Link to comment
I suspect the ring is a signet ring, also known as a seal.

Official documents and anything needing a stamp of aproval would be marked by it.

True enough, and maybe even it's likely that the "hoop" portion of the royal symbol is emblematic of the signet ring [the power to seal on earth as in heaven], but I wonder.

Consider Gilgamesh. The pukku (and) mikku, which the g-ddess Inanna made for Gilgamesh out of wood, and with which he abuses the folks in Uruk (causing Enkidu to be recruited to bring him down) were, if memory serves, a ball or hoop, and a stick, respectively. Emblems of kingship, plainly, and maybe the ring represents the "workday" version of the ball/hoop, while the bigger one is for ceremonial occasions.

The more I think about it, the Liahona, the ball with pointers, accomplishes both symbolic purposes, being both ball/hoop and rod(s). It represents Lehi's kingship, however. Can't remember as Nephi had anything to do with it other than remind Dear old Dad to use the silly thing.

Link to comment

Hey Anijen,

David I really like the idea of the rod being compared to a shepherds staff and the images that inspires, I can also see the link with the stick. So in my excitement I go and read more of this and I come across 1st Nephi 8:19; Which is the very image to me of a rod leading to the Tree of Life as in LDS art. I would like to know your thoughts on it. Thanks so much for your contributions they are great.

I view the rod/staff running along the bank of the river which is presumably much straighter than the river itself. Moreover, I'm not aware of any textual reason to assume that even the river itself was full of major twists and turns.

Best,

--DB

Link to comment

From Table IV of the Enuma Elish:

The scepter here is also one of the emblems of rule, indicating the King's mastery over livestock and men;

The ring is, if I remember aright, the mastery over agriculture, it being the "hoop" that measures the amount of grain within it for purposes of valuing both real estate and a crop on the ground [we still use hoops today -- the Forest Service counts blades of grass within a hoop thrown at random to determine whether an area is being overgrazed];

The throne is the seat of power on earth, as the g-d's throne is the seat of power in heaven; and

The weaponry is the power to conquer and subdue.

There's an old symbol in Mesopotamian iconography, with kings holding a rod and hoop together, as emblem of kingship, similar to the stylized rod and hoop, the ankh, in Egyptian iconography. British kings/queens hold the rod and orb, to the same effect.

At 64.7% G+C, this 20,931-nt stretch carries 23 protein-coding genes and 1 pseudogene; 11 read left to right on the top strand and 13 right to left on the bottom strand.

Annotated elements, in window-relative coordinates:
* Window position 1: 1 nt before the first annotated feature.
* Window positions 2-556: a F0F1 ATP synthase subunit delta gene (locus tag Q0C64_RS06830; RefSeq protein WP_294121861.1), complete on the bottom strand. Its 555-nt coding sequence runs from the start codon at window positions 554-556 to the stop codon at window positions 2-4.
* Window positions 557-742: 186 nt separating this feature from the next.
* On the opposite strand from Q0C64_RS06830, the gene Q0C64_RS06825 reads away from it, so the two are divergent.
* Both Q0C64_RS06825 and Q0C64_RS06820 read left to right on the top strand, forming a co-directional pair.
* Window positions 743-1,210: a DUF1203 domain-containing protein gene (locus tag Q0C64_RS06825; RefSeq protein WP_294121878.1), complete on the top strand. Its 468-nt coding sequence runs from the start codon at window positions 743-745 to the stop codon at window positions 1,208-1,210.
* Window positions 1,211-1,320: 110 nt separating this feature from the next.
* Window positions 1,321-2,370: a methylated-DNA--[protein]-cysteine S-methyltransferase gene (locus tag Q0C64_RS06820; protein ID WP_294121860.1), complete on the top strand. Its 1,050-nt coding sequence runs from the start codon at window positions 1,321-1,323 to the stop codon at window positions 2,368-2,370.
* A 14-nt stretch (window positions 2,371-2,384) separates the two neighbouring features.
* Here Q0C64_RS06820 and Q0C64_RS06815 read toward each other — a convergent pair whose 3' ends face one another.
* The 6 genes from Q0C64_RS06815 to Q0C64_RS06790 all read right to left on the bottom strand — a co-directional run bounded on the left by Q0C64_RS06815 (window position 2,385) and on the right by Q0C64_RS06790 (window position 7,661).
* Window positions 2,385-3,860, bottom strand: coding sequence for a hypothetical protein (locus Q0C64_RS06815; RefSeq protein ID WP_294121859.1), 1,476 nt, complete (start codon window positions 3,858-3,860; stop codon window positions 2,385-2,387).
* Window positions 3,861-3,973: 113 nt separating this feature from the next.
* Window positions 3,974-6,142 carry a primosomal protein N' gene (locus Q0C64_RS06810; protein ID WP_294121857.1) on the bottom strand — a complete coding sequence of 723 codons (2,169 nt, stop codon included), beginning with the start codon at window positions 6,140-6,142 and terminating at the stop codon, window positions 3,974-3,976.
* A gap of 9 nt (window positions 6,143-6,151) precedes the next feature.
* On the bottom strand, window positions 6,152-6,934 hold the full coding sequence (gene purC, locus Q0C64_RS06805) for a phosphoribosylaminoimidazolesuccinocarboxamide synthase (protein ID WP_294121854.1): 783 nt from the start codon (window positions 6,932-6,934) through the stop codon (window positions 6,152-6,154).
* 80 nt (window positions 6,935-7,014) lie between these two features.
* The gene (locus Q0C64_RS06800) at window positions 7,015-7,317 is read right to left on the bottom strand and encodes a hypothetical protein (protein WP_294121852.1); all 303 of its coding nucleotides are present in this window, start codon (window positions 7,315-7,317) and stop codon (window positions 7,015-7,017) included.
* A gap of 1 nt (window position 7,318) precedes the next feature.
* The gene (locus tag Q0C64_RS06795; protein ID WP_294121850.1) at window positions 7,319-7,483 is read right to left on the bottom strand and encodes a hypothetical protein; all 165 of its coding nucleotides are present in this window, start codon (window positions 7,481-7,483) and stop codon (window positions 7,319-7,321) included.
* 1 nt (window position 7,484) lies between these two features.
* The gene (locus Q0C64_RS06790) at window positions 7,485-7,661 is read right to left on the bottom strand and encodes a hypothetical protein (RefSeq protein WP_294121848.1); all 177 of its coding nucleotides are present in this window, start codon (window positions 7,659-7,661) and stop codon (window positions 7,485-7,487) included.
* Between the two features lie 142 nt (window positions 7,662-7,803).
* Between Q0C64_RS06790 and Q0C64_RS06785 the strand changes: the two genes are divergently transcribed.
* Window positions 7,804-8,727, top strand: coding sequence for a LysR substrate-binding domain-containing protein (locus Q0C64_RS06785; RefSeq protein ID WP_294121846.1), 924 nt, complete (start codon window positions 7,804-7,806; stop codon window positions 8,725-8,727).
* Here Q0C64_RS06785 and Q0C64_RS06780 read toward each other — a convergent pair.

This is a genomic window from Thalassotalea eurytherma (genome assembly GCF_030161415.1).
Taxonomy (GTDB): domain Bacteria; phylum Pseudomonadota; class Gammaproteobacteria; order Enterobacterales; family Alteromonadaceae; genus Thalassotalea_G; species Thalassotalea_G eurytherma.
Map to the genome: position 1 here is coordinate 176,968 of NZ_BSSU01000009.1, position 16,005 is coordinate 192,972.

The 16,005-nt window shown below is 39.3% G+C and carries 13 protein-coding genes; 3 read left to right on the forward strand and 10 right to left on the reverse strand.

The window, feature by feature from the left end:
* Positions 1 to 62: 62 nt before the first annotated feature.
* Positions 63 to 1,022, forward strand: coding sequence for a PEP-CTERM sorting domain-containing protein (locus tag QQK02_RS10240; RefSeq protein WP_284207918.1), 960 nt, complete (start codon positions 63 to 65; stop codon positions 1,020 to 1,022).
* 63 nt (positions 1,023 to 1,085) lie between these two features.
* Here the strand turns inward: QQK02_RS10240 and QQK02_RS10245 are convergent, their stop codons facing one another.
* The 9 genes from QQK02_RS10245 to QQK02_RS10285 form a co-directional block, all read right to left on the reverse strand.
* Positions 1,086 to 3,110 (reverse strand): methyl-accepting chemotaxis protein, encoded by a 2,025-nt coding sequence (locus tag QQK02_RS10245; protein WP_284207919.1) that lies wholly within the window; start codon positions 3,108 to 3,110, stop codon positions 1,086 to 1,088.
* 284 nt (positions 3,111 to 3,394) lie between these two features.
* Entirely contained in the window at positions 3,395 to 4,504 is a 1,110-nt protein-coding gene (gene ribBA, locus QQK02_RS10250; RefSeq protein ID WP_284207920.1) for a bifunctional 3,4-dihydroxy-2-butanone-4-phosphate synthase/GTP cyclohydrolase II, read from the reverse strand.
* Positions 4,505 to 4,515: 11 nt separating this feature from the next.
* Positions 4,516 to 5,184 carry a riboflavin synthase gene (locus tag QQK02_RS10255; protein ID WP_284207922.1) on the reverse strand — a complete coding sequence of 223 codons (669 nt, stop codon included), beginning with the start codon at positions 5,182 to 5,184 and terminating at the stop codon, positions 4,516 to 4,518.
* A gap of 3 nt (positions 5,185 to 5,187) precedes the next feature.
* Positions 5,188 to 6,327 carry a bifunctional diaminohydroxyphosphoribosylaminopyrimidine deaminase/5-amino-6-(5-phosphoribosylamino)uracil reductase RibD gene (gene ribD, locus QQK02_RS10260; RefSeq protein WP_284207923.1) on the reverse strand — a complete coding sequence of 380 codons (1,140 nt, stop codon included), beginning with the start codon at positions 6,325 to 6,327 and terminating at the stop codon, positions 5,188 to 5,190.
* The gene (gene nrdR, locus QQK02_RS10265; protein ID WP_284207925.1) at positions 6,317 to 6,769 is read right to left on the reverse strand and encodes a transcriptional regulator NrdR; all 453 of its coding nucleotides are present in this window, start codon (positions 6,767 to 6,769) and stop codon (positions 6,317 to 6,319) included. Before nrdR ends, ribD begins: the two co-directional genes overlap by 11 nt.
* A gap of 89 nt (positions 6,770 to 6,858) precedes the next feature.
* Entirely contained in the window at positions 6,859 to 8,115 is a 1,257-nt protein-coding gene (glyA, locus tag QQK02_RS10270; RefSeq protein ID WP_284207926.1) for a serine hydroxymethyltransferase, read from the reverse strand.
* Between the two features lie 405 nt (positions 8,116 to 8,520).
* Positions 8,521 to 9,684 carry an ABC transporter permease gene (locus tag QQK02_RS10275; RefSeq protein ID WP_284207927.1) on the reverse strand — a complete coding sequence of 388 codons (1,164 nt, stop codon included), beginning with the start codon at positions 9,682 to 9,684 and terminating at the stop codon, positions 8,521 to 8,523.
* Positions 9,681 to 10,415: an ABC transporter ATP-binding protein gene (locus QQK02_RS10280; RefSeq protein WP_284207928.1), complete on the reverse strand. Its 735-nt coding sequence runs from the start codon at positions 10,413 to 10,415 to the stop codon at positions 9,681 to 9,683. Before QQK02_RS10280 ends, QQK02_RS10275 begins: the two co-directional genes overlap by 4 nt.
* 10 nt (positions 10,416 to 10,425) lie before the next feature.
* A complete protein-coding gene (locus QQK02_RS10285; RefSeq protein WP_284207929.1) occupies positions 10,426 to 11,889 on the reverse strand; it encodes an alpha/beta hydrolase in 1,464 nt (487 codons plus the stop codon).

My question: I've looked and cannot find accompanying hoop/orb imagery in the BoM, and I would expect to find it. Am I missing something, or is it not there? If not, how can we account for its absence if Nephi is deliberate in his employment of such imagery in his apology for his kingship?

As a Semiticist, I can't speak with any degree of authority on Egyptian iconography. The "orb" in Mesopotamian iconography is actually a nose ring, like the ring one would place in the nostrils of an ox to lead and direct the animal.

Hammurabi_Code.jpg

Note that Hammurabi receives from Shamash, the god of justice, the rod and the ring to lead his people as a shepherd.

Link to comment
As a Semiticist, I can't speak with any degree of authority on Egyptian iconography. The "orb" in Mesopotamian iconography is actually a nose ring, like the ring one would place in the nostrils of an ox to lead and direct the animal.

Hammurabi_Code.jpg

Note that Hammurabi receives from Shamash, the god of justice, the rod and the ring to lead his people as a shepherd.

Can't remember where I read about the hoop's agricultural significance. I am delighted to be led straight by DB, leading me by the nose where I should go, right into animal husbandry.

Link to comment
And I beheld a rod of iron, and it extended along the bank of the river, and led to the tree by which I stood.

Intriguingly, we are not told how it extends, how long it extends (the entire length of river bank?), or how it leads. We have typically assumed that it acts as a railing that goes for a long ways. When we get into the Hebrew Bible, based on an underlying word like natah, we see many instances of Moses' or Aaron's rod or hand being extended in conjunction with the miraculous and a ruling/guiding function. In the BoM, the imagery of the Savior's arm being extended out to us to lead us to him is pervasive. In the Tree of Life vision, I view the rod of iron being extended exactly in this sense, and not in the more modern sense of a railing that "runs" the length of a river bank necessarily. I've been wrong before, and I could certainly be wrong here, but that is how I've thought of the rod.

Regards

Link to comment